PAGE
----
Restaurant Group Hopes To Do Away With Private Memberships For Alcohol Sales
Alcohol sales in Smith County has always been a hot button issue since prohibition, and now a group of restaurant owners is hoping to change the law.
"Tyler Citizens for Restaurant Choice" have filed paperwork with the county to get rid of private membership requirements for restaurants to serve alcohol, hoping to put the issue on the May ballot. And, already, it's stirring up some debate.
Liquor stores may not be allowed inside Smith County lines but bars, like the one inside Texas Roadhouse, are. Only they have to work for it.
"There's a lot of steps involved and it's very tedious and confusing ... and expensive," said Texas Roadhouse Managing Partner Dave Deffenbaugh.
Restaurants have to be private clubs in order to sell beer, wine and mixed beverages, meaning lots of time, paperwork, and thousands of dollars on their part. On your part, it means forking over your ID and information.
Restaurant owners said it's not about making Smith County wet, or even keeping it dry. It's about cutting down on the hassle of having to scan IDs and fill out memberships cards when you want to buy a drink.
'It is very burdensome to the restaurateurs," says Bob Westbrook, owner of CiCi's Pizza.
He is also the President of the group submitting the ballot proposal, and he said it makes sense for both the restaurant and the customer.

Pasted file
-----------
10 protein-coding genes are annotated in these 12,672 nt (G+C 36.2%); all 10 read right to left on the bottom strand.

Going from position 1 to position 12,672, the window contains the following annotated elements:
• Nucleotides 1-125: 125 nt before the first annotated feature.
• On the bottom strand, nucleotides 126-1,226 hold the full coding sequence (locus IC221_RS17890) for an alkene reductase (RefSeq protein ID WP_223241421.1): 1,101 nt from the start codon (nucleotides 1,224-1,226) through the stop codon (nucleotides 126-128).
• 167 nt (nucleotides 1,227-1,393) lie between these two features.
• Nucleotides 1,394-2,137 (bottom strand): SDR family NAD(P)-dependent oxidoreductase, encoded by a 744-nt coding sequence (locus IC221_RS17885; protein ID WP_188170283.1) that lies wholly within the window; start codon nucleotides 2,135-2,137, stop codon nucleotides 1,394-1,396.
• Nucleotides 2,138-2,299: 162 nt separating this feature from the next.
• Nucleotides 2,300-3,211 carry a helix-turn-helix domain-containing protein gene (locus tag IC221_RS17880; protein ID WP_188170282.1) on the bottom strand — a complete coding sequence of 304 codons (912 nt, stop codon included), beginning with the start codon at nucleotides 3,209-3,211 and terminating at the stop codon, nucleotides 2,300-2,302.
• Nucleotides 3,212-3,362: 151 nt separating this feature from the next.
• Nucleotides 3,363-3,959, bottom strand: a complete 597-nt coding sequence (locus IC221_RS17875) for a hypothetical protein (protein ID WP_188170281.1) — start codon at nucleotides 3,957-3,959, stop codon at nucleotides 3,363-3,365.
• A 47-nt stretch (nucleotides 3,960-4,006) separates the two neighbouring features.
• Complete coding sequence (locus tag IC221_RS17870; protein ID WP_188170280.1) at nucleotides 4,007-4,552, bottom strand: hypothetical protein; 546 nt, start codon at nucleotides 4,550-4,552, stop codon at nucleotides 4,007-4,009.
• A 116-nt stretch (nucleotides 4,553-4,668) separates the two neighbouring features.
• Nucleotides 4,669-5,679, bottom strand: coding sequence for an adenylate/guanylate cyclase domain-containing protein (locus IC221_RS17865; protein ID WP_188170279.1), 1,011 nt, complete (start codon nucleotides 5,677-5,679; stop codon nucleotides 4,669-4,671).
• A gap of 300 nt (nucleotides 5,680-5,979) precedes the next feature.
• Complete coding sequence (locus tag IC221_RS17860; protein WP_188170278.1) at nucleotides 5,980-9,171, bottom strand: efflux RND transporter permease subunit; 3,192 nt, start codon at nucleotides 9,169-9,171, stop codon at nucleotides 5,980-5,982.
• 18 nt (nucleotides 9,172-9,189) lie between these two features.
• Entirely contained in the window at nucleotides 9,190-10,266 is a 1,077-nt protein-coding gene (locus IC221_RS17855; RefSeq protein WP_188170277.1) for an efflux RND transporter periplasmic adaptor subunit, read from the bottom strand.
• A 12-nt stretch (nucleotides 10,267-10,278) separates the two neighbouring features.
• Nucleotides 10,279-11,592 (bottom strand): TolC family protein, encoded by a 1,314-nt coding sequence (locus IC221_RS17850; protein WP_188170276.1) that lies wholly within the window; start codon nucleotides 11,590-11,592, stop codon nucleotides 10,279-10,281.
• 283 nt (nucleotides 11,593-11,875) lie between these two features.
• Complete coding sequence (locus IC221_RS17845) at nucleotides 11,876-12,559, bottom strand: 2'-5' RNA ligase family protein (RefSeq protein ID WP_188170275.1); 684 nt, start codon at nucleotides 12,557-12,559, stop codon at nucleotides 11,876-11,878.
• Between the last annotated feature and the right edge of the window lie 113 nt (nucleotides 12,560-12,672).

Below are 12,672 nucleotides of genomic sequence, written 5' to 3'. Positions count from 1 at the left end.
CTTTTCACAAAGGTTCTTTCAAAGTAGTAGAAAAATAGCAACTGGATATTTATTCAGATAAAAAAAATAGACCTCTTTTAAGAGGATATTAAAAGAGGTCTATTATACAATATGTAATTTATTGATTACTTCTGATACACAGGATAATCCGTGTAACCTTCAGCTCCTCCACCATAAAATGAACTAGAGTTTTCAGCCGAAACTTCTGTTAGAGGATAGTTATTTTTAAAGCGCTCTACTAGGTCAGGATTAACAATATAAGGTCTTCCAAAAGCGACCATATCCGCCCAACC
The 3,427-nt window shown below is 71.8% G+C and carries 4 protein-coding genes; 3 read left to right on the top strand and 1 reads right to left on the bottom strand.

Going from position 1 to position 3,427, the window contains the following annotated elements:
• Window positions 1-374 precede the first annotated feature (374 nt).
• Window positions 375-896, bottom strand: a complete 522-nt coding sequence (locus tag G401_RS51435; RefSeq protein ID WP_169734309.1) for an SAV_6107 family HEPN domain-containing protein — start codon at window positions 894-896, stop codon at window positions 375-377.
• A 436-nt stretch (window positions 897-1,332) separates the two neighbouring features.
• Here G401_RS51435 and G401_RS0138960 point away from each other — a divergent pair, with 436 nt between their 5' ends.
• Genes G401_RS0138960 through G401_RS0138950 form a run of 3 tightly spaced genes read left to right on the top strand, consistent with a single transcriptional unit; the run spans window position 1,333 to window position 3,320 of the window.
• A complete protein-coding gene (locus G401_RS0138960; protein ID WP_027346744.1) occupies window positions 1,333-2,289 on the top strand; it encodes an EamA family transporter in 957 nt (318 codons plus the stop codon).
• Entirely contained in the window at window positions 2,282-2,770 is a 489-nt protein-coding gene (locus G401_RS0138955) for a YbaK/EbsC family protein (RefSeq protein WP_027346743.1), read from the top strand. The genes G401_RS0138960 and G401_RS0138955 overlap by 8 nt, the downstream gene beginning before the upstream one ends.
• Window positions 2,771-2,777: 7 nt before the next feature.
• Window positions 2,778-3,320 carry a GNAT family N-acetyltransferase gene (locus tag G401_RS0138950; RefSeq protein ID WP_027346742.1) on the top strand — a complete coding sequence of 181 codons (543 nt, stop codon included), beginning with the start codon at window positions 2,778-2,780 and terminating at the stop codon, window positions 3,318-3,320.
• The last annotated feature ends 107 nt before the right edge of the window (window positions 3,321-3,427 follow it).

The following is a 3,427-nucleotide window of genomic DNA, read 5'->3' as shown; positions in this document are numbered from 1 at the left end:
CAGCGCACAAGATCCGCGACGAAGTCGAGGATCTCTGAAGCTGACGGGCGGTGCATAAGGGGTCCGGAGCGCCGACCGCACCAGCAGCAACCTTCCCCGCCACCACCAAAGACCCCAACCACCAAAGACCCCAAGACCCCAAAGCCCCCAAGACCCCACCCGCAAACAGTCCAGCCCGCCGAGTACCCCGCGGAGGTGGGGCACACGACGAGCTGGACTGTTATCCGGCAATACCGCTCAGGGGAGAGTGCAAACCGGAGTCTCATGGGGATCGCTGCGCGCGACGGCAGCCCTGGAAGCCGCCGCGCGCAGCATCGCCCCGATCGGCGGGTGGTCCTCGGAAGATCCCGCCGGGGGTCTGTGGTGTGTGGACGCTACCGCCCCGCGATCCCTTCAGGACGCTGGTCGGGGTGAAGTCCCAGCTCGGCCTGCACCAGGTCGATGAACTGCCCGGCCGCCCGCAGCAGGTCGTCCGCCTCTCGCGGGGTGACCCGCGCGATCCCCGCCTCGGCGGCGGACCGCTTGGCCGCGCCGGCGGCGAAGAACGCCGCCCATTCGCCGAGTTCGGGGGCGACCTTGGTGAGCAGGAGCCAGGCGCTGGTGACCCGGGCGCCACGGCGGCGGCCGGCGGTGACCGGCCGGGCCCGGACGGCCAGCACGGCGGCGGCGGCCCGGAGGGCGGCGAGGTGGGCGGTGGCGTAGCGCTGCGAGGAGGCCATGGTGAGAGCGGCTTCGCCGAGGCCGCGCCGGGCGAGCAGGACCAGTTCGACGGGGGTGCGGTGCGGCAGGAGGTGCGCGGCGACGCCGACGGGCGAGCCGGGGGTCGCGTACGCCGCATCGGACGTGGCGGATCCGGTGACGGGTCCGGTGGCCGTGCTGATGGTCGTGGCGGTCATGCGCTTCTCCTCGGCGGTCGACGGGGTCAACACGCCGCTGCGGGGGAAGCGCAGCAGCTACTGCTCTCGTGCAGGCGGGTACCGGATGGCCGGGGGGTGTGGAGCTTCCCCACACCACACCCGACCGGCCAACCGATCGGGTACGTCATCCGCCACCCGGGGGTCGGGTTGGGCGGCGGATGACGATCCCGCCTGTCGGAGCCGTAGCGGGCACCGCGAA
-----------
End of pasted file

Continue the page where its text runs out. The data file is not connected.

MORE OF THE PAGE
"This isn't going to sell one more glass of wine. It's not going to create an alcohol drinking problem in Smith County," he said.
But others disagree, including Minister Mike Baker at West Erwin Church of Christ.
"The current law, at least, has some obligation for the person to say, 'Yes, I'm willing to do this, I'm willing to drink on your premises.' But without membership, well you may as well be a wet county," he said.
Baker thinks this will only increase alcohol sales and consumption, and MADD of East Texas thinks so too.
"A lot of times the servers are young, and they're inexperienced to the dangers of underage drinking, the dangers of not carding and they just don't think to do it," said Kim Higgins with Mothers Against Drunk Driving.
It's mixed reactions when it comes to mixed beverages; but soon, it may be in the voters' hands.
Tom Mulleins, President and CEO of the Tyler Area Chamber of Commerce, said the current law hurts the local economy because it hinders restaurants from coming to Tyler.
"When they encounter the fact that they have to set up a special separate set of books and a club license and go through all of the requirements that are in the law for this kind of system, it's frustrating for them," Mulleins said.
"Tyler Citizens for Restaurant Choice" has 60 days to get the required 8500 signatures of registered voters to get the issue put on the May ballot.